Thriving is perhaps the only way to sum up the last five years for Stockton-on-Tees retailer John Stevenson. Investing £1m, he transformed his father’s business into a Nisa store, and following the locally-sourced, fresh and chilled and food to go trends, business has never been better. Toby Hill finds out more
It’s been five years since John Stevenson revamped his Dad’s old forecourt business, investing £1m to establish a 3,000sq ft Nisa store selling groceries, alcohol, news, and a small selection of food to go.
Since then, success has meant keeping up with the consumer trends that are transforming the sector, making sure they are reflected in his store through continual modernisation and updates.
Two years ago, growing preference for locally-sourced goods led John to call on a nearby florist to replace his old forecourt supplier.
“We present flowers nicely and highlight that they’re locally-sourced,” he says. “In the last 12 months we’ve tripled our sales. Between Easter and Mother’s Day we sold £1,800 – that’s increased from £400.”
Similarly, shifting consumer tastes towards fresher and healthier diets have shaken up John’s fruit, veg and chilled selection.
“People are more into cooking from scratch, and we’re seeing lots of new products to cater for that,” he says. “Our meat selection has been growing rapidly. Pork loin steaks are really popular.”
“In the UK we really need to be pushing food to go. My idea is
that 20% of the store will be dedicated to this”
Geography prevents him doing all that he’d like with his fruit and veg supply. “It’s not easy to get locally-sourced produce in this part of the country,” he says. But even in this limited context he’s seeking out ways to innovate, planning to place individual apples and bananas alongside confectionery. “They can be an impulse buy and also create a healthy in-store ambience,” he says.
John is also capitalising on online buying habits with his Hermes parcel collection and delivery service. “We’ve been at it 18 months and it’s great – it gives us a really good margin, between £16 and £20 a day, and brings new people into the store too. Rather than waiting at home for parcels to be delivered, they can just drop round after work and grab a bottle of wine while they’re at it.”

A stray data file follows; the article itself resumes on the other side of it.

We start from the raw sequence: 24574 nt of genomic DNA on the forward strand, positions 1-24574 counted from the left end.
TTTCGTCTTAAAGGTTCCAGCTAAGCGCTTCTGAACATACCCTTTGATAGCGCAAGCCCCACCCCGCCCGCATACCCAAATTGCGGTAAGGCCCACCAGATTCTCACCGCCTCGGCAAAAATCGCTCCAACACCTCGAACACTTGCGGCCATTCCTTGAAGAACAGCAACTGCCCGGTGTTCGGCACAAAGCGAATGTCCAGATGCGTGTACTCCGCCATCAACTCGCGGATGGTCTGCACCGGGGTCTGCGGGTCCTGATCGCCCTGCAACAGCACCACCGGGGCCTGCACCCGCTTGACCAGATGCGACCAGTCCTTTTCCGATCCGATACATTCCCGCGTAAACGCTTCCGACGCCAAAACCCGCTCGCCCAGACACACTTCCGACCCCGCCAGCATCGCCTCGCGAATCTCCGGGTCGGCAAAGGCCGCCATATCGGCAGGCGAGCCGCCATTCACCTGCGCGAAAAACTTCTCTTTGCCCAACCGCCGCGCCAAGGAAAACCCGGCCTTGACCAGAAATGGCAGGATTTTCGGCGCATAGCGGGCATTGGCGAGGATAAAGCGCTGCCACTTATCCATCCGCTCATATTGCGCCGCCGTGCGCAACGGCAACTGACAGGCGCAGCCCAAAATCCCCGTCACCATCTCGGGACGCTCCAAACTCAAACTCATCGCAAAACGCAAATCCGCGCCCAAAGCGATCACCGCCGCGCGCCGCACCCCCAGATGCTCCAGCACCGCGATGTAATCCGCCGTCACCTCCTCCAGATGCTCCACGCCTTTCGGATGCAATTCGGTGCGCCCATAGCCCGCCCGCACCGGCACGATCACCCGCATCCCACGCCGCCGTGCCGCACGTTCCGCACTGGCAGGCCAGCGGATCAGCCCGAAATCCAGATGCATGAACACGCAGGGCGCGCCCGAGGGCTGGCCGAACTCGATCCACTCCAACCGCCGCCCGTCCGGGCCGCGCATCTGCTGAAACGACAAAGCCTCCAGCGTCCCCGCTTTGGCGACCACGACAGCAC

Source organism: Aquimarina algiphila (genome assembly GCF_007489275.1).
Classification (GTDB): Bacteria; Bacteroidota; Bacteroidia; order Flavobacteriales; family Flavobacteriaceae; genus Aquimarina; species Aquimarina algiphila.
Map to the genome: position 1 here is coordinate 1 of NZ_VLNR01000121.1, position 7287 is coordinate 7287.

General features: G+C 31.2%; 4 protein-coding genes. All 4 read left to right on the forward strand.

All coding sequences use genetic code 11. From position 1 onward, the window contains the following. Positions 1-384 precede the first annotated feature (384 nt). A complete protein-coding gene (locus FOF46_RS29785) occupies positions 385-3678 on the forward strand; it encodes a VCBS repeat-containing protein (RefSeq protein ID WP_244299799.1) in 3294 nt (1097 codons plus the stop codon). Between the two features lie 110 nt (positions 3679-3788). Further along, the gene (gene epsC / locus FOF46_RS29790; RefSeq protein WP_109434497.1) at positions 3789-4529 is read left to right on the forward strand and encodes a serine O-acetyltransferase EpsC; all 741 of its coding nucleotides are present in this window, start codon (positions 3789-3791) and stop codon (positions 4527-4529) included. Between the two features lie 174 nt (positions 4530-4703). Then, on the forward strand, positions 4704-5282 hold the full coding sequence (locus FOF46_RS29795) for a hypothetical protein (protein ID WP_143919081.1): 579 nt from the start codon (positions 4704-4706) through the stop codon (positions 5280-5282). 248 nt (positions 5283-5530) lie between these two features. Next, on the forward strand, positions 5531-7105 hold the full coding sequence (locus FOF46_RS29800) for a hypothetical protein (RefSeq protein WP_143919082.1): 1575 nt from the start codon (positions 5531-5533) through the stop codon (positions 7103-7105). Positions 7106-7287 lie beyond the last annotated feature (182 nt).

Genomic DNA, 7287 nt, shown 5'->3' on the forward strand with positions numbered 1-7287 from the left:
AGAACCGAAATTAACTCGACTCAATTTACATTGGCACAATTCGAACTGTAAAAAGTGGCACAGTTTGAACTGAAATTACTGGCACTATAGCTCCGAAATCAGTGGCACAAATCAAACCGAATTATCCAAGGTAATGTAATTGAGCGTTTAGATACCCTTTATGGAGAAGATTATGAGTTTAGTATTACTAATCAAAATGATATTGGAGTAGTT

The most expensive recent changes have involved investment in food to go: two years ago, John spent £35,000 on new equipment, including turbo ovens worth £7,000. “In the UK we really need to be pushing food to go,” he says. “My idea is that 20% of the store will be dedicated to this.”
As well as hot breakfasts and wraps, he sells a range of pizzas. “We brought them in so we have some kind of evening offer. Otherwise, you end up with dead space after 2pm.”
John’s breakfasts have long been a huge hit and, again responding to evolving tastes, he is now looking at bringing in some healthier options, such as a range of granola, yoghurts and fresh fruit.
But, despite all these updates, much in the store remains unchanged. “Our cooked breakfast – bacon, sausage, hash brown, back pudding, eggs, any combination for £2.99 – is still immensely popular. Loads of people come in to pick it up,” says John.
And, just like the evergreen popularity of an English breakfast, John argues that the basics of running a retail store remain consistent, even as trends and technology evolve.
“There are new trends, but the most important things haven’t changed,” he says. “Customer service is so important, and training staff to be polite and helpful is the very core of a business. Then the layout of the store is vital too, for example, creating a perception of value by placing cheap items such as crisps, chocolate, biscuits, snacks in displays by the doors. Getting involved with fairs and summer schools – selling raffle tickets, making donations – and just being part of the local community is vital too. These are just as important now as they were when I began working here in 1999. I’m sure it was the same when my dad started the business in 1985.”
Still, even if the foundations might stay the same, John’s restless passion for retail means he is committed to further innovation across the rest of his store.
“I’m constantly thinking about the store – there’s always something to improve. That’s never going to change.”
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